By Judy Clement Wall
The first writing group I ever joined was (fate-temptingly) named the Writer’s Block. Once upon a time, it had been more of a full-fledged organization with membership dues and guest speakers but by the time I joined, they were ten or so people who loved to write, meeting one Thursday night a month.
Though I was 32 years old, I was just getting started with my writing, had just taken my first college creative writing class and felt the wild rush of being both completely out of my element and unquestioningly home at last. I attended my first Writer’s Block meeting dizzy with excitement, insanely nervous. It took several meetings before I was brave enough to share a story, and when I finally did, I could barely hear the feedback for the sound of my own heart’s pounding in my ears.
They were a perfect group for me at that time. I was the youngest by far, the least experienced in life and writing. I was only almost brave, tender and clumsy; they were gentle with their critiques, always encouraging. They gave me tea and cookies and a safe place to share, which I grew to appreciate even more once I’d switched my major to creative writing and had to endure the often inexplicable brutality of writers workshops. More than once I came to my writing group bruised and shaken, holding my workshopped story like a casualty of war. At those times I needed a pep talk more than I needed the truth, and they were very good at nursing my fragile, thin-skinned ego.
I stayed with the group until it disbanded years after I joined, members having moved away (or in some cases, passed away). I had, by then, stopped using them to critique my work. I sought instead my professors and then later, other writers who, like me, were submitting their work to literary journals.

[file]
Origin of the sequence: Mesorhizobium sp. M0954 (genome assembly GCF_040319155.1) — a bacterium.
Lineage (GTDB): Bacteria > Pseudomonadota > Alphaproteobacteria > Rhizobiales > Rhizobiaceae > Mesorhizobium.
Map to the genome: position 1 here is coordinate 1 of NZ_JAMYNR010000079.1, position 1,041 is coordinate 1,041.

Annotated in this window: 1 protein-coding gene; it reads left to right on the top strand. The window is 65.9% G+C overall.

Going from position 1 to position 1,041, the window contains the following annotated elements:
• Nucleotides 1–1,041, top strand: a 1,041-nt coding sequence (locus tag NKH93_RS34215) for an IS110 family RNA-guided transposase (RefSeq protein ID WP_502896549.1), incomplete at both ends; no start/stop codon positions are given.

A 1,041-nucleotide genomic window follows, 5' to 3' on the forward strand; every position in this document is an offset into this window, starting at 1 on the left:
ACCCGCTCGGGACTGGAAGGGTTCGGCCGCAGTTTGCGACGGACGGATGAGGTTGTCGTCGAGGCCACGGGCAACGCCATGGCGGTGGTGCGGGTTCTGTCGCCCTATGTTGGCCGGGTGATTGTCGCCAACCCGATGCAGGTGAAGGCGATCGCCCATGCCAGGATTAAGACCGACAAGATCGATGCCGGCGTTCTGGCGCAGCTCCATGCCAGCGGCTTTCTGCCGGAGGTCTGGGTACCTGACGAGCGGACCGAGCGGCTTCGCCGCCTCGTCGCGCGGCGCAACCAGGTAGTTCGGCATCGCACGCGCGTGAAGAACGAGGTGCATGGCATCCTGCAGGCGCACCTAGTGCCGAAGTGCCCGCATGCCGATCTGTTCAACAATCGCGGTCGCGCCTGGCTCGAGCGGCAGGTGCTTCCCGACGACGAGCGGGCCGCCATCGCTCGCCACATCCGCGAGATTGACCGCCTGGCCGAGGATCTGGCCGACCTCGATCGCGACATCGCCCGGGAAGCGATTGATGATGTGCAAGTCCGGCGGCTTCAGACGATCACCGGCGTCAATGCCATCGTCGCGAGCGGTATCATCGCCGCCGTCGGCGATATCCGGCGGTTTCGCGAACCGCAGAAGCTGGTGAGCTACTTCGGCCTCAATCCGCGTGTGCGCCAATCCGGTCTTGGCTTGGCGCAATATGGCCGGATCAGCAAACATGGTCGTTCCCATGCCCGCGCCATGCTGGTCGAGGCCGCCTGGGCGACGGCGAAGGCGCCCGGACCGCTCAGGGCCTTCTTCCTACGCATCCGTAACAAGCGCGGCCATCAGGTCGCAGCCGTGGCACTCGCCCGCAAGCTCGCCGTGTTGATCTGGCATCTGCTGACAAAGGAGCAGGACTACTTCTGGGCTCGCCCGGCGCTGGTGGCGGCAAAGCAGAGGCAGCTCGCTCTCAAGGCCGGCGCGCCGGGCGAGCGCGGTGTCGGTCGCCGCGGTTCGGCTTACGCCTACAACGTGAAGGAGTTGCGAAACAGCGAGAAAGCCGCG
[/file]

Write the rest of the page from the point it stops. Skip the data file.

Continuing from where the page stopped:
It’s been years since I belonged to (or wanted to belong to) a writing group. I’ve had a couple of really great partnerships with writers who’ve agreed to share their work with me, critique and give me feedback on mine, but nothing like that first group.
I miss it. I miss the group dynamic of like-minded creatives in a room, working through the possibilities of a story. Writing is such an inherently lonely activity; it’s good to get out of the cave now and then, be with people who speak your language, know your angst. It’s reassuring to know you have a tribe that will nurse your wounds, celebrate your achievements, challenge you (lovingly) to up your game.
Honestly, I’m beginning to think that maybe it’s more than reassuring. Maybe it’s necessary, maybe it’s why we seek online communities like this one… but it isn’t quite the same online is it? (No tea and cookies, for example… or wine and cheese as the case may be.)
What do you think? Do you belong to a writing group? Do you want to? Do online groups serve the same purpose for you? Is there value in being face to face?
JUDY CLEMENT WALL is a freelance writer and course presenter for the Fear of Writing Online Course. Her short stories and essays have been published in literary journals and on some very cool websites like The Rumpus, Used Furniture Review, Lifebyme and Beyond The Margins. She recently finished her first novel, BEAUTIFUL LIVES, and here at FoW she chronicles the ups and downs of writing for publication. Judy writes about living creatively at Zebra Sounds, love at A Human Thing, and is a staff writer at Milliver’s Travels.